So Godse has company. But there is a difference and it is huge.
Barring sympathizers of the Ku Klux Klan and racist freak-groups, no one in the United States of America or anywhere else speaks of Booth as a historical or even a 'personality' counter-point to Lincoln. This is where our histories converge and diverge.
Racism in the US has had its hidden, even entrenched, adherents. Communalism in India has had its disavowing advocates. But racism has never come close to acquiring power through the ballot in Lincoln's country. Communalism has been more successful in Gandhi's India. It is within point blank range of Gandhi once again.
Even as a strikingly beautiful statue to Gandhi becomes ready for unveiling in what could be regarded as his 'opposite goal-post', London's Parliament Square, we in India are talking about the rights and wrongs of a statue to his assassin. At one level, a rather facile one, this could be seen as a sign of India's political maturity, its democratic temper. "We have only come of age", I can hear a guileless democrat declaim, "if we can un-agitatedly deliberate on a statue for the murderer of the Father of our Nation".
In actual fact, if we are considering an 'artistic' celebration of Gandhi's assassin, we have 'come of' or into nothing of the kind. We have only come to a sorry pass in our history where the bully scores over the innocent, the tyrant over the peaceable and where a new fascism that feeds on hate seeks to prevail over the Republic of Equality. A new iconism, operating through deft official and political patronage, seeks now to install the visual and textual accoutrement of a democratic oligarchy. The 'statue for Godse' idea is another example, and a particularly sinister one, of the audacity of this oligarchy that exploits our civility and our liberal ethos to further its purposes.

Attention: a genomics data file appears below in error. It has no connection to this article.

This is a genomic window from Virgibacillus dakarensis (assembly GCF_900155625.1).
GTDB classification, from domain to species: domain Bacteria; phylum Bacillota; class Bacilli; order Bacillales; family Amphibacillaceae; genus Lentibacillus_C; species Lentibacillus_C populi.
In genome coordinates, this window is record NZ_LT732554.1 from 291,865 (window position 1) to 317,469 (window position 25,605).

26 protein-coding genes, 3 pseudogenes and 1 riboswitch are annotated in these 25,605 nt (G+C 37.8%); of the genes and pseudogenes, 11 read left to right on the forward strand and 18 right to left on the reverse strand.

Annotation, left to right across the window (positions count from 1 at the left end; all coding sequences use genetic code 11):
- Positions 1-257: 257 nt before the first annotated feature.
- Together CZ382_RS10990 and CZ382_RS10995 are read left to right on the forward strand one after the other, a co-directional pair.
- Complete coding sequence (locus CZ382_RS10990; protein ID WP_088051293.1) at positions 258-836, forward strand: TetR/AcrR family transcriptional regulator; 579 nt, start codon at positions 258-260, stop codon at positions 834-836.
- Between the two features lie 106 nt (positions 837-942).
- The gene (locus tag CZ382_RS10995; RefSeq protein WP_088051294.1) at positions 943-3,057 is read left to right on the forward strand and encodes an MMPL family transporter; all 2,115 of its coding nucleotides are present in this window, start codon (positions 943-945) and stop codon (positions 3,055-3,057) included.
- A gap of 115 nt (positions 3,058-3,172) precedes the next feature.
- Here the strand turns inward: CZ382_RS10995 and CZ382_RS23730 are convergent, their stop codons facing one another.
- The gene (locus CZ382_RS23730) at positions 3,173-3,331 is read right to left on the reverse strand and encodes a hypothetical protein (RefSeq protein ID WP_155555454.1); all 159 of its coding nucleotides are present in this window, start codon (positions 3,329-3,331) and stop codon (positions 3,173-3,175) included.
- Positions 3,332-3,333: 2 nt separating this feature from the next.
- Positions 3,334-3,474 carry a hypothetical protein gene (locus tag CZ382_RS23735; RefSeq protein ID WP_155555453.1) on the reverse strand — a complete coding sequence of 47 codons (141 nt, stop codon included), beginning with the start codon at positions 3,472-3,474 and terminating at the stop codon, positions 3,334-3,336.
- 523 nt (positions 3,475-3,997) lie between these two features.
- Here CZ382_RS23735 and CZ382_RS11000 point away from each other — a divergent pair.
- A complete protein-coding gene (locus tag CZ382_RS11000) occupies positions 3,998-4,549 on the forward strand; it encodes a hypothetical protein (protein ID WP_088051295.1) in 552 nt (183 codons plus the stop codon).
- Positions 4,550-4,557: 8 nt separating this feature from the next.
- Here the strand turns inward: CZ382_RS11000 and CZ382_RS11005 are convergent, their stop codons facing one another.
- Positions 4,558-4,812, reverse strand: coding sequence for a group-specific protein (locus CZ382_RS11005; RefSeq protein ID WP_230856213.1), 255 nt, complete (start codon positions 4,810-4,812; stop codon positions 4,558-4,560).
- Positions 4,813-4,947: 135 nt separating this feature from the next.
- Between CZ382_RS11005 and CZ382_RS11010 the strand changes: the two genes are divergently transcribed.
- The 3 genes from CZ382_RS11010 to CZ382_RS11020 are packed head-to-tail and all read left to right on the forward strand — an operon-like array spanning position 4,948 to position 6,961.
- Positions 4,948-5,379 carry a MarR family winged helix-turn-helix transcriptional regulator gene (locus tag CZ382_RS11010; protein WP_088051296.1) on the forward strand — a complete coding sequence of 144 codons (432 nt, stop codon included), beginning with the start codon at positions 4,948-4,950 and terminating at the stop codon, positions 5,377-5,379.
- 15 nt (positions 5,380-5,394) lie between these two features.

I would concede here that the 'Congress years' in their purblind self-centredness overdid statues and portraits, each more unaesthetic than the other, of Gandhi and, rather more so, of the Nehru sequence of its leaders. The eruption of statues of their political alternatives such as, notably, of Bhagat Singh, Subhas Bose, B.R. Ambedkar and of Periyar E.V. Ramasamy was an inevitable and wholly welcome correction. And was very much part of an evolving historical narrative.
The advocacy of a statue for Nathuram Godse and, more than that, the latitude given to that advocacy by the political power-centres of the day, belongs to a different order of political iconography. It forms part of a conscious re-scripting of history, a re-choreographing of dramatis personae to validate that which is morally gross and politically outrageous.
It is my hope - even my 'gut' feeling - that the government of India will dissuade the Godse-statue advocates from proceeding with their idea.
But we may assume that the statue is already 'up', as a bronzed idea.
And the legend under it says: "At point blank range to plural Hindustan".